Alternative health care sites could take pressure off Perham, Fergus Falls facilities

Perham Health 2020
Perham Health. (Submitted photo)
We are part of The Trust Project.

FERGUS FALLS -- The county is considering alternative health care sites that would take the pressure off heath care facilities in Perham and Fergus Falls during the coronavirus (COVID-19) pandemic.

Possible sites will be explored the week of April 12 by medical personnel in Otter Tail County, the Army Corps of Engineers and the Minnesota National Guard.

“This also involves work from an alternative health care site assessment team,” County Emergency Management Director Patrick Waletzko told commissioners during their April 9 online board meeting.

Waletzko said he and other emergency management partners also are discussing the possibility of finding temporary housing for people under quarantine who need to be closer to health care providers.

“Outreach to townships, communities and our rural areas is an ongoing process here in Otter Tail County,” he said. “We see this as public safety partnerships.”


County Board Chairman Lee Rogness of Fergus Falls said he and others in county government have accessed online meetings conducted by the Minnesota Inter-County Association (MICA).

COVID-19-related issues are being addressed on a weekly basis.

MICA is a voluntary organization of 14 Minnesota counties which include Otter Tail, Benton, Blue Earth, Carver, Crow Wing, Dakota, Olmsted, Rice, Scott, Sherburne, St. Louis, Stearns, Washington and Winona.

“Through MICA we work to solve problems common to our member counties and residents,” Rogness said. “During these trying times it’s good that we as member counties can address various options on how best to address COVID-19 challenges.”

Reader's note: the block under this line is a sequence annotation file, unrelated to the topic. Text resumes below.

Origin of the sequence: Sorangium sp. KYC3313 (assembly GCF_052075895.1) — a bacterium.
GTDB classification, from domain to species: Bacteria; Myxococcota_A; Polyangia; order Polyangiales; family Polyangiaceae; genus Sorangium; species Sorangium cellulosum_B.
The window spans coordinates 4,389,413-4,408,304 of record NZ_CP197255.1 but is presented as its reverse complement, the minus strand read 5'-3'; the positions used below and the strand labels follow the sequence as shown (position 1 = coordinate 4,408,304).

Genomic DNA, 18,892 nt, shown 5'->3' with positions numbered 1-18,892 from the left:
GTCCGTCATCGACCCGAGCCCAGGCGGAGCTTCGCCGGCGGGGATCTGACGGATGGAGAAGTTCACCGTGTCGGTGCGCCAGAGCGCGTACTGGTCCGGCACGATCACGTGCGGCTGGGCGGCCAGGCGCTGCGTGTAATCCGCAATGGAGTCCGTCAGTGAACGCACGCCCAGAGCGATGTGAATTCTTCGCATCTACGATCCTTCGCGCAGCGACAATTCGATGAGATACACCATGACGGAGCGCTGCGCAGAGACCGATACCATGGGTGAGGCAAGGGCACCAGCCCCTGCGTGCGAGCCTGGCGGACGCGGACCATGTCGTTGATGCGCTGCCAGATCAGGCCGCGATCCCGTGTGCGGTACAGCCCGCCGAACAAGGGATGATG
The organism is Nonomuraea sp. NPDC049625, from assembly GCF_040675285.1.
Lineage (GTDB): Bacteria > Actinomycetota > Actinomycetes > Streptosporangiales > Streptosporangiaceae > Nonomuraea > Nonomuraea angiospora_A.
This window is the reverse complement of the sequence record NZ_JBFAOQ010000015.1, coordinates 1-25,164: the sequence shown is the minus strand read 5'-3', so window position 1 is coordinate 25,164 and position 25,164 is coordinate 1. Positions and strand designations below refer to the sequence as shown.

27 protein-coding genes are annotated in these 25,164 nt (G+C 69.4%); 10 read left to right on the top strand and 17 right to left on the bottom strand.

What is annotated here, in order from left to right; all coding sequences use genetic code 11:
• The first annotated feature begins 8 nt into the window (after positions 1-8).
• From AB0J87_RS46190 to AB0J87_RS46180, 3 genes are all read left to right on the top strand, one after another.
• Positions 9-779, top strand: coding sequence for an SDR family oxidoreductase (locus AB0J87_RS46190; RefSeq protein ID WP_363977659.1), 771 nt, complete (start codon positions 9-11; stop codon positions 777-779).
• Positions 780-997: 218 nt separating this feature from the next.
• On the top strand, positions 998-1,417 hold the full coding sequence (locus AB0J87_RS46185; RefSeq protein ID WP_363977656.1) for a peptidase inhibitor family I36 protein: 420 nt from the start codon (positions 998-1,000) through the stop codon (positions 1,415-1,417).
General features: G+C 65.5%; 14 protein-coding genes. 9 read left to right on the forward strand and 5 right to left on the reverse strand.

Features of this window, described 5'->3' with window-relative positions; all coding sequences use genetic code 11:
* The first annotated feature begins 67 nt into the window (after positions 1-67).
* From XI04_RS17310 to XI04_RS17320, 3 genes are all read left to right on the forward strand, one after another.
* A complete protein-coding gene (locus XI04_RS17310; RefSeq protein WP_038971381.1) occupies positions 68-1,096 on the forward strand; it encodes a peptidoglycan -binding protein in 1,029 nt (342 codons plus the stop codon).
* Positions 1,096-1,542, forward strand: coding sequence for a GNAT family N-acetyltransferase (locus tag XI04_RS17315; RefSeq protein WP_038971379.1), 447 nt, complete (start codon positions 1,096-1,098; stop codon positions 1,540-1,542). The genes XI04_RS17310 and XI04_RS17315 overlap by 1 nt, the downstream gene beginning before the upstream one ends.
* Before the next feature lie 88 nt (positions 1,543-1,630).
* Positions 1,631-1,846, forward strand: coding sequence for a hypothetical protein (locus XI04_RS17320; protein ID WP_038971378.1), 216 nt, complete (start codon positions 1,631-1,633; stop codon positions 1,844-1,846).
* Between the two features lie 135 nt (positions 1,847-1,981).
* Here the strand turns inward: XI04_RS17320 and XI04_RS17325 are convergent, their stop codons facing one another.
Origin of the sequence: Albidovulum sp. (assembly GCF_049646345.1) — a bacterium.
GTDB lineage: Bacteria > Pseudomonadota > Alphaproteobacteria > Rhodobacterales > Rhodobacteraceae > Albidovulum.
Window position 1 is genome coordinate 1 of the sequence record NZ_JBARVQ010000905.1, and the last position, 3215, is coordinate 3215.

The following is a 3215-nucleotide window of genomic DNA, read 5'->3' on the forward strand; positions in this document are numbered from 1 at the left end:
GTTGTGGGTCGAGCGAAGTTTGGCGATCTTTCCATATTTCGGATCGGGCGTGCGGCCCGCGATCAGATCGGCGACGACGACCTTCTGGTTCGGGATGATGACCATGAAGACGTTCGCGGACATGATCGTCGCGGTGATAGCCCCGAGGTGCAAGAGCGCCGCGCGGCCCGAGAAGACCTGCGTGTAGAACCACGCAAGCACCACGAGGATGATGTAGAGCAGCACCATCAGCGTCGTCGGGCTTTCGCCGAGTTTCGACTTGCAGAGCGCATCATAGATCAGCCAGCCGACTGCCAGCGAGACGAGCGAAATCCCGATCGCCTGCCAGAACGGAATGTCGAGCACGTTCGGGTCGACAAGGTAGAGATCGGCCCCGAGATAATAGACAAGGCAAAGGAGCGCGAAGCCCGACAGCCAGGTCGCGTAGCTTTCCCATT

What to read next
Availability of labor is becoming tighter and more competitive. Officials of the Farmers Cooperative Elevator at Rosholt, South Dakota, describe how in the spring of 2022 they offered $30 an hour for truck “tender” drivers, moving fertilizer and inputs to farms, but got no applicants. They were grateful for local trucking firms stepping up during the vital period, but understandably at a higher cost for the farmer-owned company.
Gary Tharaldson, North Dakota’s successful hotel developer and owner of Tharaldson Ethanol in Casselton, North Dakota, describes how his company will move forward after the death of chief operating officer Ryan Thorpe. Tharaldson urges people to check in on others but said there was no warning at work that would have predicted the tragedy of Thorpe's death by suicide.
Lida Farm grows for Community Support Agriculture customers, farmers markets and food stands, with a little going to a local food co-op. Since 2004, the west central Minnesota farm has changed how it operates to keep up with the times and what they can handle.
A legislative field event at Albert Lea Seed on July 26 highlighted the work that’s been done in the past decade by more than 50 researchers of the University of Minnesota’s Forever Green Initiative.